Name Your Biggest Pet Peeves:  I hate it when the cat goes in the litter box the second after I’ve cleaned it. I hate servers who take away your drink when there’s one sip left. People who look at their phones after the movie’s started! Dailies that you can’t sync because they didn’t jam-sync the audio and no one thought to clap at the start of a take! When there aren’t any takes and they just let the camera roll, but there are multiple cameras and everyone turns them on and off at different times! Egomaniacs!

Predictions for the Advertising and Post-Production/VFX Industry over the Next Decade?: Gosh. I wish I were that kind of visionary, to look into the future and see what it will be. It’s probably why I am an editor: I can look at the footage you give me and intuit what it wants to be, but I can’t create (write, direct) a story from scratch.

My hope is that our cell phones mutate into something less invasive from an advertising standpoint, or even from a daily-life standpoint. But that seems like a fantasy and I’m sure AI will just find new places to insert itself like in all those sci-fi movies and TV shows where information hovers on holographic screens or is implanted in our retinas.

I might be part of the last generation that objects to the invasion. It would be fair if users could be compensated for the mining of their data, but that is surely a fantasy

Name a Job You Had that Would Surprise People: Elevator Operator.

ALSO READ: Ashley Ford, eightvfx exec producer

What Advice Would You Give to Women Considering a Career in Your Field? Don’t have children. I’m joking, of course. But I have a young kid, and I’m a single mom, so I could talk at length about how to balance work and home: it’s not possible. One will suffer.

All the successful working mothers I know either have stay-at-home husbands or can afford reliable care, and struggle to assuage the guilt they feel for not being there to tuck their kids in at night. You have to make tremendous sacrifices to continue your career at or near the same level that you maintained before you had children.

For creators out there, I would encourage them to not be afraid of imperfection—by which I mean that the final product will of course be different from the pristine image you have in your mind due to the compromises you have to make just to bring art into the world. It can be paralyzing; I know when I was younger I always struggled with the idea that everything had been done before, and better, and that the thing I wanted to make would never match the idea of it I had in my mind so why should I even bother?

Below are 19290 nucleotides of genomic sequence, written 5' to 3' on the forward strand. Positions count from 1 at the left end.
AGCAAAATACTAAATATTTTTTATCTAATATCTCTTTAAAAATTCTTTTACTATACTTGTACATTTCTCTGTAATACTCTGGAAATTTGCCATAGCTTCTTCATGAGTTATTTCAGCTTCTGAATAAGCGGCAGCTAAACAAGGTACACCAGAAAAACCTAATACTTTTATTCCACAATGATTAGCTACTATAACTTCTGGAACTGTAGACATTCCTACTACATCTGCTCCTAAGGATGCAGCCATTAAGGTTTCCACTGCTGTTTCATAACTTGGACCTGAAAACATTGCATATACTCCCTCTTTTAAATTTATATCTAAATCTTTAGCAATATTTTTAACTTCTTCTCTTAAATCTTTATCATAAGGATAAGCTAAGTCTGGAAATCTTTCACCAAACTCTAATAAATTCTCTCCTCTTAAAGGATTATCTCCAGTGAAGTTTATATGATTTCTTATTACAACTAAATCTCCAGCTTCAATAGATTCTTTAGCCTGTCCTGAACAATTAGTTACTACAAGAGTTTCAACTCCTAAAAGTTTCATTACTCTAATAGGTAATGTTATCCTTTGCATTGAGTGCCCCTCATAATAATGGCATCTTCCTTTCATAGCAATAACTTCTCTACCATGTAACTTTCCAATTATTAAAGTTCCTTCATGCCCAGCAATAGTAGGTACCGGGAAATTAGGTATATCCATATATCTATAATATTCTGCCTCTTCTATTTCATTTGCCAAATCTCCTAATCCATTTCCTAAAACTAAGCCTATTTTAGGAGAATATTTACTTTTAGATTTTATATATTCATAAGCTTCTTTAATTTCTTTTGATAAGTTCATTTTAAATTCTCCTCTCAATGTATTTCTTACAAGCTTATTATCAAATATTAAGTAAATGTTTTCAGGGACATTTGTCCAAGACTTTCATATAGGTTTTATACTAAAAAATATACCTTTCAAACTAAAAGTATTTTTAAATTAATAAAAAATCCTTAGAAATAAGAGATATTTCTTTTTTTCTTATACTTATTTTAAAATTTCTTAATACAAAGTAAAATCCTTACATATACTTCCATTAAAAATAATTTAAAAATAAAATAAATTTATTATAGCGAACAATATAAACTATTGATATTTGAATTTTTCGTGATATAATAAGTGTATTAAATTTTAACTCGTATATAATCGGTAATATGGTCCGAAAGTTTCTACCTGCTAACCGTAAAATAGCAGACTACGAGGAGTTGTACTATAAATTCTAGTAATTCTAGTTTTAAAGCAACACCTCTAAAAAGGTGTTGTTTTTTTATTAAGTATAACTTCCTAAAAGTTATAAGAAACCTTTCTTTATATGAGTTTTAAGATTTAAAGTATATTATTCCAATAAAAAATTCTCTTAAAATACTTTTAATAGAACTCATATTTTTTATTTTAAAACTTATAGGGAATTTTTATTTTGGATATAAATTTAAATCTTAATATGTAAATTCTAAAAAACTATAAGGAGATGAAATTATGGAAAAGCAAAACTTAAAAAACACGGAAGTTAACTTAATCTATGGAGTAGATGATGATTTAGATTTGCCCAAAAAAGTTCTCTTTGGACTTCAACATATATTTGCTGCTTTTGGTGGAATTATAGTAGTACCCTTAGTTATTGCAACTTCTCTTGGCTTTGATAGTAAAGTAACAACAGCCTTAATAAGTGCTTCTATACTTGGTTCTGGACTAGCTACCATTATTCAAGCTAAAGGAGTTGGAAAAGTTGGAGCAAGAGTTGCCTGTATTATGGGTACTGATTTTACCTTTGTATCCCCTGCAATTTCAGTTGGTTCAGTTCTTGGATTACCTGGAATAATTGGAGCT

It turns out that kind of thinking is fatal. Avoid it if you can. The process is as valuable as the final product, and there will be so many happy accidents along the way. Embrace the process.

Lastly, fake it ’til you make it!

How do You Define Creativity? I associate originality with creativity. The ability to imagine unpredictable solutions.

Do You Talk to Yourself? All day long. I sing to myself too. And whistle. I don’t even realize I’m doing it half the time.

What do You Wish You had More Time for? Sleep. Stretch. See movies. Watch dailies. Experiment before I have to show the first rough cut. Hang out with friends. There is never enough time to listen to podcasts.

What Inspires You to be Creative? I find a lot of creative inspiration when my brain is not actively seeking it. I have vivid dreams, and in the early days of a project, screening dailies and thinking about what the edit will be, stuff often gets worked out through my dreams.

Then almost every night I wake up around 2 or 3AM with a song stuck in my head, and I’ll wind up cutting to whatever music I’m obsessed with in the middle of the night. On a personal level, I love to sew and crochet, so I always have a project or two that I’m working on. It really relaxes my brain to come home at the end of the day and do something with my hands; I hate looking at a computer screen after I leave work.

I don’t know if it’s inspiration so much as a compulsion to stay busy and be productive, but in the meantime it’s like I’ve tricked my brain into thinking I’m not using it because my hands are doing all the work, and then my brain has the freedom to surprise me with what it’s been doing while I haven’t been paying attention.

Like how a crossword puzzle might seem impossible when you first look at it, then if you put it aside and come back to it later, all of a sudden you know a ton of answers. Your brain worked on it while you were not thinking about it. It’s crazy.

Follow Catherine:

Instagram: @cocopj